That’s right: Rory is still banging Logan Huntzberger, her now very engaged college boyfriend whose pad she crashes whenever she happens to be in London. Or, when she’s travelling to London for the express purpose of crashing his pad. (Trust fund.)

What might be just another arc for Hannah Horvath or Carrie Bradshaw feels particularly dark in the shoes of Rory Gilmore. A now thirty-something Rory Gilmore. Remember: this was a WB-network baby whose defining character trait was “Getting into Harvard” while improbably well-read bad boys fell at her feet. For the type-A Rory we all knew, her three burner phones might as well be a baggy of crushed up Xanax pills ready to be snorted at a moment’s notice. If there’s one looming plot to ‘A Year in The Life’ it is that Rory has effectively lost her groove.

Mother Lorelai is equally stagnant as her life is exactly as we left it. Still shacking up with Luke – unmarried – and with no kids on the horizon. Whether she herself wants another kid is a question that Lorelai is actively wrestling with, and serves as the perfect entry point for Paris Geller — now the Pablo Escobar of fertility doctors — with two inconvenient children of her own and upcoming divorcee to series boyfriend Doyle, now a screenwriter she plans on eviscerating in courts. Some things should always stay the same and Paris Geller being a high point of the Gilmore-verse is one of them. Liza Weil is a goddamn delight.

A Year In The Life does a great job of weaving the absentees into the fabric of this revival. Patriarch Richard Gilmore is now dearly departed (RIP, actor Edward Herrmann) and appropriately kept alive in a cartoonishly large portrait that looms over his family. A flashback to Richard’s funerals delivers one of the best and most vicious Lorelai-Emily fights in history and, thirty-two years too late, mother and daughter are finally headed to therapy. Lorelai’s best friend Sookie St-James (AKA, now international movie star Melissa McCarthy) has also moved on from the Dragonfly Inn, leaving Lorelai afraid of losing the now openly gay (as opposed to asexually bitchy) Michel next. Lorelai’s world is getting smaller and she is restless at the prospect.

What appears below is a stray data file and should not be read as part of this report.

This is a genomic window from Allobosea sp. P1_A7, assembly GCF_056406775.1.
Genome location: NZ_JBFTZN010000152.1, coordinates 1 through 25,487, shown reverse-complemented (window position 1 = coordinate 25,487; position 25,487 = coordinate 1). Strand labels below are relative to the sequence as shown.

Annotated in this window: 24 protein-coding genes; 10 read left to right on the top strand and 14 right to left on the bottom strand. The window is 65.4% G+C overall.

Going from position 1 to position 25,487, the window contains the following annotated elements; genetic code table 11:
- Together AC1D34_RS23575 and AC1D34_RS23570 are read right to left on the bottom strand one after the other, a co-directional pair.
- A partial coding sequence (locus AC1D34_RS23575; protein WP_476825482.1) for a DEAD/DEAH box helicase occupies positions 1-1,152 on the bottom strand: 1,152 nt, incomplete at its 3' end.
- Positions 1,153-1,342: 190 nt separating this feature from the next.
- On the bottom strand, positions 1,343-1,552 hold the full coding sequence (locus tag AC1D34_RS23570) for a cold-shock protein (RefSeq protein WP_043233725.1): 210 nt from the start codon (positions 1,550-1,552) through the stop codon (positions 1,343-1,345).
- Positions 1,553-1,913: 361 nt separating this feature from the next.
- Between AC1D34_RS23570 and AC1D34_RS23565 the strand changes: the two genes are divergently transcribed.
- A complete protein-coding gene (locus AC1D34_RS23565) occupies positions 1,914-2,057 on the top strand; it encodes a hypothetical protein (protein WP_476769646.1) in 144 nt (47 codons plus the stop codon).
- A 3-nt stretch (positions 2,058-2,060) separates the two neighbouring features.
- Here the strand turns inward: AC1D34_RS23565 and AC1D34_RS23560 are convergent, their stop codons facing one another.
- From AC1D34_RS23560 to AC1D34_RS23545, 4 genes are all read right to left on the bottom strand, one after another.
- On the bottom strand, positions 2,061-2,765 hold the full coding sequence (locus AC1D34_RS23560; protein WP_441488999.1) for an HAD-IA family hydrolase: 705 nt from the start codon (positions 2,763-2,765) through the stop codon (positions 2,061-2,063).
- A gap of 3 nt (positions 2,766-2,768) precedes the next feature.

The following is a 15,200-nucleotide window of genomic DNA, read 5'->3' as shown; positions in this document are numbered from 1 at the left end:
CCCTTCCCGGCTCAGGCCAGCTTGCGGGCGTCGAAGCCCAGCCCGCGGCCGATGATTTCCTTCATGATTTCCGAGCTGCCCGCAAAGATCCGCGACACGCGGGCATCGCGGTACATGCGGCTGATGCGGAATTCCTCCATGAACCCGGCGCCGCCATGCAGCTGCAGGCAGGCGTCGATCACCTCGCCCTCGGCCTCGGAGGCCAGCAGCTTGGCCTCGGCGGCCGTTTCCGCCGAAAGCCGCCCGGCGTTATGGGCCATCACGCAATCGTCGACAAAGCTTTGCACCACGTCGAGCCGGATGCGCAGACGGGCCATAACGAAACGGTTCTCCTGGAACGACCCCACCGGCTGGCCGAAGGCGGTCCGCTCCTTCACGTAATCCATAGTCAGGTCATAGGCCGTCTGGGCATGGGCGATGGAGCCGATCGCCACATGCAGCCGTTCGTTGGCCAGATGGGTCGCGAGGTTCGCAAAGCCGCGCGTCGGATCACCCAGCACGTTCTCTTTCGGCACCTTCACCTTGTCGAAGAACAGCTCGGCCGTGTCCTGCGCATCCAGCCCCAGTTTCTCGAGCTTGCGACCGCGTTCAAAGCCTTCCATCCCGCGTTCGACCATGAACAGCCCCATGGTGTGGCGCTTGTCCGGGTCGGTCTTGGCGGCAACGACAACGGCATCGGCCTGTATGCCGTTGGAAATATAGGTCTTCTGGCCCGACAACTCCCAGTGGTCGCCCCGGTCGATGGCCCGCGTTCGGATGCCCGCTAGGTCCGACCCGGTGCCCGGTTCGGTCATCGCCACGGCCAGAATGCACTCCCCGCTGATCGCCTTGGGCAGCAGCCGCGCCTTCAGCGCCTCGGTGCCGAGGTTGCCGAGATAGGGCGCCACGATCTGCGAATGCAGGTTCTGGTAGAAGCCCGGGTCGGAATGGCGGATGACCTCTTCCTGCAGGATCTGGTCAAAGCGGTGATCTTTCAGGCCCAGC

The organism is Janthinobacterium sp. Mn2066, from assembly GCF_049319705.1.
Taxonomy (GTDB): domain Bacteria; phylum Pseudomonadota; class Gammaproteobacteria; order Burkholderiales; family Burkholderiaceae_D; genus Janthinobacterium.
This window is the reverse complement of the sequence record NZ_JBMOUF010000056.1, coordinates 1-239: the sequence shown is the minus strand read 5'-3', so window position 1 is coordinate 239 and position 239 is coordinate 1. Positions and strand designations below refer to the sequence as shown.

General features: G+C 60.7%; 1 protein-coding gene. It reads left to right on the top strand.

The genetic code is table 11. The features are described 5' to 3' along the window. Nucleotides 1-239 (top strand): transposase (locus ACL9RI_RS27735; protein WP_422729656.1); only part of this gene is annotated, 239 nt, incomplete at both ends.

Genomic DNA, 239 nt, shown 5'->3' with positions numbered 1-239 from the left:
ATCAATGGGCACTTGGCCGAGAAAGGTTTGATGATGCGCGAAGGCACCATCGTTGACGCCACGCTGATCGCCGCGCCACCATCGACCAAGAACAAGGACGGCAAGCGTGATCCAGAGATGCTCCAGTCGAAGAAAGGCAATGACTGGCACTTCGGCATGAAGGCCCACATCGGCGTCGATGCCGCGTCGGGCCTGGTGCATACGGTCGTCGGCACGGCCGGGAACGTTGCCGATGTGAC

I ultimately don’t mean to paint too grim of a picture here. Considering the year we’ve been having, you should still very much revel in new Gilmore Girls brightening your 2016 in full technicolor. After all, this is still a world where Rory tap dances her stress away in the middle of the night, so don’t expect an actual line of Xanax anytime soon. (Then again, with three ninety-minute entries left to cover; who knows?)

The titular gals are still as chipper and likeable as ever but with so many years under its belt and Richard deceased, the series now touches on an underpinning of sadness the show never really needed to get into.

At 32 and 48, Rory and Lorelai are now two adult women faced with life’s unfulfilled expectations and no graduation-themed season finales to look ahead to. It is actually great to have creator, Amy Sherman-Palladino, back at the helm to tackle this new reality. And yes, it is much, much better than Season 7 ever was.

Gilmore Girls. It’s not a lifestyle; it’s a TV show you really liked 10 years ago, now extended on Netflix. We’ll take it.